Good morning! Here is Chapter 3 of Renewing Hope! May the Lord fill you with peace today and may you know, you don’t have to strive.
A few days later, I stood before a classroom door at Lincoln Community college. I took a deep breath and knocked on the classroom door. I checked my phone screen. 1:00PM. Clenching and releasing my fists, I forced myself to exhale and find calmness. Trying out a summer art class was going to be fun and challenging. I can do this. Stephen’s sister is teaching the class. She should be nice, right?
Was this such a good idea? Before I could turn and run, the door opened. The scent of roses tickled my nose. Is that her perfume?
A younger version of Mary Crane smiled at me from the doorway. Shiny red hair cascaded down her shoulders, flowing like a waterfall. Warm brown eyes met mine, brightening at my appearance. She’s definitely related to Stephen.
“Hello, you must be, Hope! Stephen told me we might have a visitor today.” She shook my hand with a sturdy grip.
“Yes, I’m Hope Atwood.”
She smiled with warmth, “My name is Pearl Morris, you can call me Pearl.”
“That’s a pretty name.”
She winked. “My parents thought so too. Anyway, come on in. You’re right on time.” She guided me into the classroom.
Bunches of roses filled the room. On every table, windowsill, and bookshelf, there was a vase, bucket, or basket of roses. Each one was unique with different color combinations.
“So much beauty.”
“I know, isn’t it breathtaking?” Pearl uttered. “Roses are gorgeous.”
Had I said that aloud? Oops. “Yes, they are. They’re my favorite.”
Pearl’s smile sparkled. “Your timing is perfect then, we’re drawing roses today!”
We. Right. I’m not the only student attending art class. My gaze fully encompassed the room.
Students sat on stools arranged in a semicircle in the middle of the room, easels and canvases standing in front of them.
One girl looked up and smirked. Her brown eyes stared at me with disdain, and I looked away. Weird!
“Come on, Hope.” Pearl showed me across the room and handed me an art canvas and a folded easel.“You can sit next to Katie. She’s the one at the end, on the left.”
I glanced at the girl Katie, and she smiled at me. At least someone is friendly.
“Thank, you. Was I supposed to bring my own art supplies?” I bit my lip.
“Some students prefer to bring their own supplies, but we have plenty here in the classroom. You’re welcome to use them.” Pearl went to the wall behind her desk where there were floor to ceiling cabinets. She started to open doors and pull materials off shelves. Pearl handed me a package of colored pencils. “Do you want to use Bristol paper or Stonehenge?”
“I’ll go with the Stonehenge.”
She smiled. “That’s what I always recommend.” She opened another cabinet and handed me a large, 10 X 30 sheet of the thick paper.
“You’re welcome. So, if you’ll go and take a seat, we’ll begin class.”
I walked over to my seat, by Katie. She gave me a welcoming smile. I set up my easel and attached my paper to the board, fixing my attention on the front of the classroom.
Pearl walked to the whiteboard up front. “Okay, everyone. I hope you’ve all had a fantastic week. We’re going to dive right in. We have a new student as you may have noticed.” Pearl beckoned for me to stand up. “I expect you’ll make her feel welcome.”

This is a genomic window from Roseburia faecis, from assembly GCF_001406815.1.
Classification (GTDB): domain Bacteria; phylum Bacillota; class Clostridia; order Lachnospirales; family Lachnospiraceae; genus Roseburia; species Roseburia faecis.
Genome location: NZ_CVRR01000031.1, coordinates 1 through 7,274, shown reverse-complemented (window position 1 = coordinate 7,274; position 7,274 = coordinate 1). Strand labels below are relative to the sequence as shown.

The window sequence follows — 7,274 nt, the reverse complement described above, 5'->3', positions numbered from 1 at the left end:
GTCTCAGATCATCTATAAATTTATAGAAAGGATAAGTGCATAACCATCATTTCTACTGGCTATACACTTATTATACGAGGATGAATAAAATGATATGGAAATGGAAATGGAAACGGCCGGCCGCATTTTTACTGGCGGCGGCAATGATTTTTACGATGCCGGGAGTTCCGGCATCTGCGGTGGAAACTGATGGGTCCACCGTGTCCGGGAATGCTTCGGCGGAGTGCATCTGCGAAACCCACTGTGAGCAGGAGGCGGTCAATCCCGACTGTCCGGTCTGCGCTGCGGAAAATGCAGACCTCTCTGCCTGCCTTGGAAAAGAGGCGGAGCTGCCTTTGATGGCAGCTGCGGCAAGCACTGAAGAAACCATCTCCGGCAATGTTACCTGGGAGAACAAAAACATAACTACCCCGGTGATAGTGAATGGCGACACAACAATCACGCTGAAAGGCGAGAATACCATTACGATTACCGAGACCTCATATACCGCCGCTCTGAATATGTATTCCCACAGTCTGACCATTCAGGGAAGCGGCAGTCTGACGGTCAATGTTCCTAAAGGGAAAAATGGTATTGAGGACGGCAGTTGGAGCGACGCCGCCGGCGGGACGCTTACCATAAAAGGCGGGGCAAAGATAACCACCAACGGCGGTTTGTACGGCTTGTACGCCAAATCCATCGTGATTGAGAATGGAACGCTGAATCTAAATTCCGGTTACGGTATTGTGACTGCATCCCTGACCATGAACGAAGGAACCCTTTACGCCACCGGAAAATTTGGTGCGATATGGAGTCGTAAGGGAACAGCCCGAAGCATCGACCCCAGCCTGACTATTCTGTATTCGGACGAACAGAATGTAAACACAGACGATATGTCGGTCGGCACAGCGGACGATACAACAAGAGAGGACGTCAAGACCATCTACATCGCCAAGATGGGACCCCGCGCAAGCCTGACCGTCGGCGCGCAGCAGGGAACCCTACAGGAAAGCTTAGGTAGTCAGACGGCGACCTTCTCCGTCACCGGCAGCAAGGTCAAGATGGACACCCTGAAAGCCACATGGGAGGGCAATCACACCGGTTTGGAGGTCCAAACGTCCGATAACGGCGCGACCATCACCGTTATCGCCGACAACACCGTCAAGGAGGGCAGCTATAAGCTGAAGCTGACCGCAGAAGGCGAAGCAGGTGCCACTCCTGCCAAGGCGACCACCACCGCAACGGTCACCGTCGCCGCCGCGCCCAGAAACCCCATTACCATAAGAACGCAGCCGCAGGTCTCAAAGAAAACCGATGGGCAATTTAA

She wants me to stand up? I came to my feet, knocking over my easel and canvas. Mocking laughter met my ears, and color climbed up my neck. I gave an awkward wave, and sat back down. How embarrassing! Picking up my easel and canvas, I set them upright.
Pearl cleared her throat and shot some of the students a pointed look. “Today, we’re going to be drawing roses. It will be a simple project, but fun! I’m not going to display an example, but I want to see how you do.
Now what you have to keep in mind is the proportion of your subject.” Pearl faced us and picked up a pencil from her desk. “If something is too big or too small it can mess up the whole picture. When the proportion is off, your picture is off. Ok? Also, when you draw something, you have to pay attention to the colors. Normally the sky or even a person’s face, is not all one color or one shade. For example, an impressionist named Gwen John, did a study on Marigolds in 1918. In Gwen’s picture, all her flowers are very colorful and vibrant. Even her flowers that are the same color, each have a different shade. None of her flowers are the same; they are all unique. This is something you want to pay close attention to. And your lighting. Make it detailed! Draw shadows or a reflection or just a ray of sunlight setting something all aglow!
These are the things I want you guys to keep in mind as you draw.” She smiled at us. “You may begin! I’m excited to see what you come up with.” Pearl sat down behind her desk.
I retrieved a red pencil. An insistent ringing filled the room.
“Oh, excuse me.” Pearl snatched up her phone from the desk. She stared at it. “I’m sorry, I have to go answer an important phone call; are you guys okay?”
A few students nodded.
“Thanks. I shouldn’t be too long.” Pearl went out the door, closing it behind her.
“Ha, this should be easy,” said the grouchy girl, “but I’m glad she is out of the room; her smile is annoying.” She stood up and stretched.
One of the boys snorted, “You got that right.”
My eyes widened. These kids are disrespectful.
“Hey, I’m Katie Parker.”
My head came up, and Katie’s blue eyes met mine.
“My name’s Hope Atwood.”
Katie shook my hand. “It’s nice to meet you, Hope.” Her voice lowered, “And don’t pay any attention to Carol and Kevin. They are rude. Most of us try to just ignore them when they’re like that. You’ll get used to it.”
I attempted a smile, “Oh, thanks.”
I turned back towards my drawing. Katie was sweet and upfront- I liked her already.
Carol moaned, “This is so boring. But I suppose I have to do it since my Mom wanted me to take a summer art class. Although, I don’t see the point,” she grumbled.
Attempting to ignore Carol’s words, I started sketching a bucket to hold the roses.
“Hey, how is everyone doing?”
What? I looked up from my paper. Pearl entered the room, closing the door behind her. It seemed like only a few seconds had passed by.
“I’m sorry that I took so long. I was delayed.” For an instant, amusement flashed across Pearl’s face. My husband needed some assistance.”
“No worries. We’ve just been working on your projects,” Katie insisted.
Pearl smiled. “Okay, good. Do you guys mind if I look at what you have done so far?”
“No, course not,” Carol yawned.
A few heads gave a nod.